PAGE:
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The Internet Businesses

Broadband ISP Betrayal Forces Homeowner To Sell New House 222

New submitter knightsirius writes: A Washington homeowner is having to sell his new house after being refused internet service from Comcast and CenturyLink despite receiving confirmation from both that the location was able to receive broadband service. The whole process took months and involved false assurances and bureaucratic convolutions. The national broadband map database frequently cited by Comcast as proof of sufficient competition lists 10 options at his location, including a gigabit municipal fiber network, but he cannot subscribe to it due to Washington state direct sale restrictions.
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Broadband ISP Betrayal Forces Homeowner To Sell New House

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  • Easy Solution (Score:5, Insightful)

    by TheReaperD ( 937405 ) on Friday March 27, 2015 @07:47AM (#49353309)

    Quick and effective solution to this problem. Pass a law that if a service provider says that they offer service to an address they must do so by law. No fines, they have to install service. If that means $30,000 in new cable to be laid, then so be it. The service providers will get their service maps in order really quickly and we'd have accurate coverage numbers for the country.

    • Re: (Score:2, Insightful)

      by CastrTroy ( 595695 )
      I guess it depends on what the fine is for not complying. For your above scenario to make sense, the fine itself would have to be more than the cost of installing the line. Otherwise, they would just pay the fine and forget about it. Also, there would need to be timelines for how long they can take to get the service working. If you have to live in the house a year without good internet before they get the service up and running then the law isn't very helpful. Also, what happens if you move in in Decemb
      • Re:Easy Solution (Score:4, Informative)

        by thaylin ( 555395 ) on Friday March 27, 2015 @08:05AM (#49353437)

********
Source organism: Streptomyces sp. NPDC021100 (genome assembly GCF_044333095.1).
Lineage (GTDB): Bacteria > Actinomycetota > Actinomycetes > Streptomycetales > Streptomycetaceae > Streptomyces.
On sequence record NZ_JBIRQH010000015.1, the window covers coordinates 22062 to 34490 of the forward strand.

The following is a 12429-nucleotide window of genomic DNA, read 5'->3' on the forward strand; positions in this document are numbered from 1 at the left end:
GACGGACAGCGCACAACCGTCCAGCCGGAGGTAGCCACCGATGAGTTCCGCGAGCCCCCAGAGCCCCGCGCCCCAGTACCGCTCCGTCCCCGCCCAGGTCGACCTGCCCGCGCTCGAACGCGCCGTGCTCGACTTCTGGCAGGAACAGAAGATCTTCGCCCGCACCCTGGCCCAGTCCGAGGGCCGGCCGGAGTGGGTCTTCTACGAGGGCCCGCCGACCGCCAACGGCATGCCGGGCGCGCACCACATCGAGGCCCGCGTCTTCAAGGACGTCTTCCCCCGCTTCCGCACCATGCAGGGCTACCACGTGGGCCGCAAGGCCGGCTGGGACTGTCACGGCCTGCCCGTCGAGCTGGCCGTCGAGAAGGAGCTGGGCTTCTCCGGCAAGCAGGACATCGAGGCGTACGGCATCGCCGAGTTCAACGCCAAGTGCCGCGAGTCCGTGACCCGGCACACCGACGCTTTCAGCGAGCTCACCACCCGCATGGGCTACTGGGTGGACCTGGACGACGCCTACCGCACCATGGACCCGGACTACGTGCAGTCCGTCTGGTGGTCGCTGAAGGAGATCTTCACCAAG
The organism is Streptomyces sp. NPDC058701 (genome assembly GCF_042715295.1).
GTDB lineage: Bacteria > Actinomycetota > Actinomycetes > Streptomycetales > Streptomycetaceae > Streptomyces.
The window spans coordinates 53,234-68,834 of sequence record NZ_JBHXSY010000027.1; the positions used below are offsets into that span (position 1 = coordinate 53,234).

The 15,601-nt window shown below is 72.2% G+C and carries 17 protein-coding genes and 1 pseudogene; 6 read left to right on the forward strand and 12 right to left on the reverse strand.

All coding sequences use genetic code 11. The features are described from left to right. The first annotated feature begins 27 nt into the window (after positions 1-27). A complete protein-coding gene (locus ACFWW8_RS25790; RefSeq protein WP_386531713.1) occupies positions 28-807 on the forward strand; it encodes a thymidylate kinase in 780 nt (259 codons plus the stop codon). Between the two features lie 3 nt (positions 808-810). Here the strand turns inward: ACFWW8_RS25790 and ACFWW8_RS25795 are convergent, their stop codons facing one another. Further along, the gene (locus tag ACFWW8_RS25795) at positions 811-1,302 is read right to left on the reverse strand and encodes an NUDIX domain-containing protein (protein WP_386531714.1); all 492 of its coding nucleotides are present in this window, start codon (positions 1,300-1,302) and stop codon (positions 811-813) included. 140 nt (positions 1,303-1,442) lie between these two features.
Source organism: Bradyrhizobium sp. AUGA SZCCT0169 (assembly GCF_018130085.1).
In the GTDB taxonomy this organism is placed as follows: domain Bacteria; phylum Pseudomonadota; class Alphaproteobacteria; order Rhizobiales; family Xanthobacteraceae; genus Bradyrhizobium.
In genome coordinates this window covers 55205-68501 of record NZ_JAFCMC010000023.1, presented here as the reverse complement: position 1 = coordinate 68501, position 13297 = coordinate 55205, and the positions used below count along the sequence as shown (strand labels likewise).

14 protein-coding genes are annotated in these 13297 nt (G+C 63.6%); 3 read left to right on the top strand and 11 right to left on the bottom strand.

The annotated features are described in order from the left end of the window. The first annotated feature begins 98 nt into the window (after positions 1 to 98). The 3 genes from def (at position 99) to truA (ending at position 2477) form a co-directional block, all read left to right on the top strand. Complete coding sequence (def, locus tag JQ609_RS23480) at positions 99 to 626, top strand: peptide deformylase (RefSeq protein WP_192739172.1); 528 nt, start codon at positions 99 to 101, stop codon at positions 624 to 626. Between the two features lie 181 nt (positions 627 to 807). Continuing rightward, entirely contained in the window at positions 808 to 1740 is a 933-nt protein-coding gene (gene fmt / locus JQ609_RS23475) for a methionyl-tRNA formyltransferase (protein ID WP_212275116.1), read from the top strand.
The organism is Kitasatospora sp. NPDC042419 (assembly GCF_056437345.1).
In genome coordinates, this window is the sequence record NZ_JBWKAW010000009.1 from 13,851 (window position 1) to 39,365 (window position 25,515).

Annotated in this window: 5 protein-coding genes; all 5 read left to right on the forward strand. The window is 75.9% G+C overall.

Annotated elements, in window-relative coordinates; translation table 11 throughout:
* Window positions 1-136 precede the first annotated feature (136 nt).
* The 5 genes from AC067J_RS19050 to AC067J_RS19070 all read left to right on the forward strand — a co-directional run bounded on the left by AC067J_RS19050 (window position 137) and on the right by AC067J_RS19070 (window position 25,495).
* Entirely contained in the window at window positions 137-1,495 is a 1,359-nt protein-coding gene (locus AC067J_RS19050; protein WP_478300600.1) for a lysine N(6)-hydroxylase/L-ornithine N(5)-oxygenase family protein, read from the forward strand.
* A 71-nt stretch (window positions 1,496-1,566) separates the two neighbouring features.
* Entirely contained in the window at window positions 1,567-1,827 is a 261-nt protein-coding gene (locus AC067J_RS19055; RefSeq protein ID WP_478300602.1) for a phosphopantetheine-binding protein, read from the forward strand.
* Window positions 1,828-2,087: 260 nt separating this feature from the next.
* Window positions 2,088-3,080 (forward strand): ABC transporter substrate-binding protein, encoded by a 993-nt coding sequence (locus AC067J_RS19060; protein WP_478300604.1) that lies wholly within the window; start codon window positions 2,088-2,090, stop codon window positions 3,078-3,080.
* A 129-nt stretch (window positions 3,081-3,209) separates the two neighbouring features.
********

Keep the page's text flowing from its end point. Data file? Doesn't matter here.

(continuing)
He specifically said no fines, that they have to provide the service as the fine.

        • Re:Easy Solution (Score:5, Insightful)

          by YrWrstNtmr ( 564987 ) on Friday March 27, 2015 @08:07AM (#49353443)
          He specifically said no fines, that they have to provide the service as the fine.

          And if they don't?
          • He specifically said no fines, that they have to provide the service as the fine.

            And if they don't?

            OK, fine... add a fine. Set a deadline. If they don't comply after that deadline it's a $10k/day fine :).

            • Re:Easy Solution (Score:5, Insightful)

              by Anonymous Coward on Friday March 27, 2015 @08:26AM (#49353571)

              Fines don't work.
              Just revoke the companies existence if they refuse.

          • Re:Easy Solution (Score:5, Insightful)

            by Anonymous Coward on Friday March 27, 2015 @08:26AM (#49353577)

            He specifically said no fines, that they have to provide the service as the fine.

            And if they don't?

            Service is supplied by municipal agency at their expense.

          • by JanneM ( 7445 )

            And if they don't?

            Suspension of business. All business. Until the line is connected.

            • Makes no sense. Comcast is the only Internet cable provider in the area for many locations. You would just be disconnecting thousands of users from the internet, just to be hard nosed, not that I have any particular eagerness to pay Comcast their exorbitant prices.

              Instead, I suggest Kitsap County residents form their own corporation to act as a reseller of KPUD internet. That way local communities will have more control over their installation and prices. It could operate as a "for profit collective".

          • If they don't, the customer is free to hire a different company to lay out the infrastructure, at whatever rate it costs, which the ISP will be forced to connect to their network within a week after they get notified. If they fail to connect the line in time, the ISP will be fined by whatever they make daily.

            All the bills, plus a management fee for the customer will be payed forefront by the State, which in turn will litigate -not the customer, to get their money returned.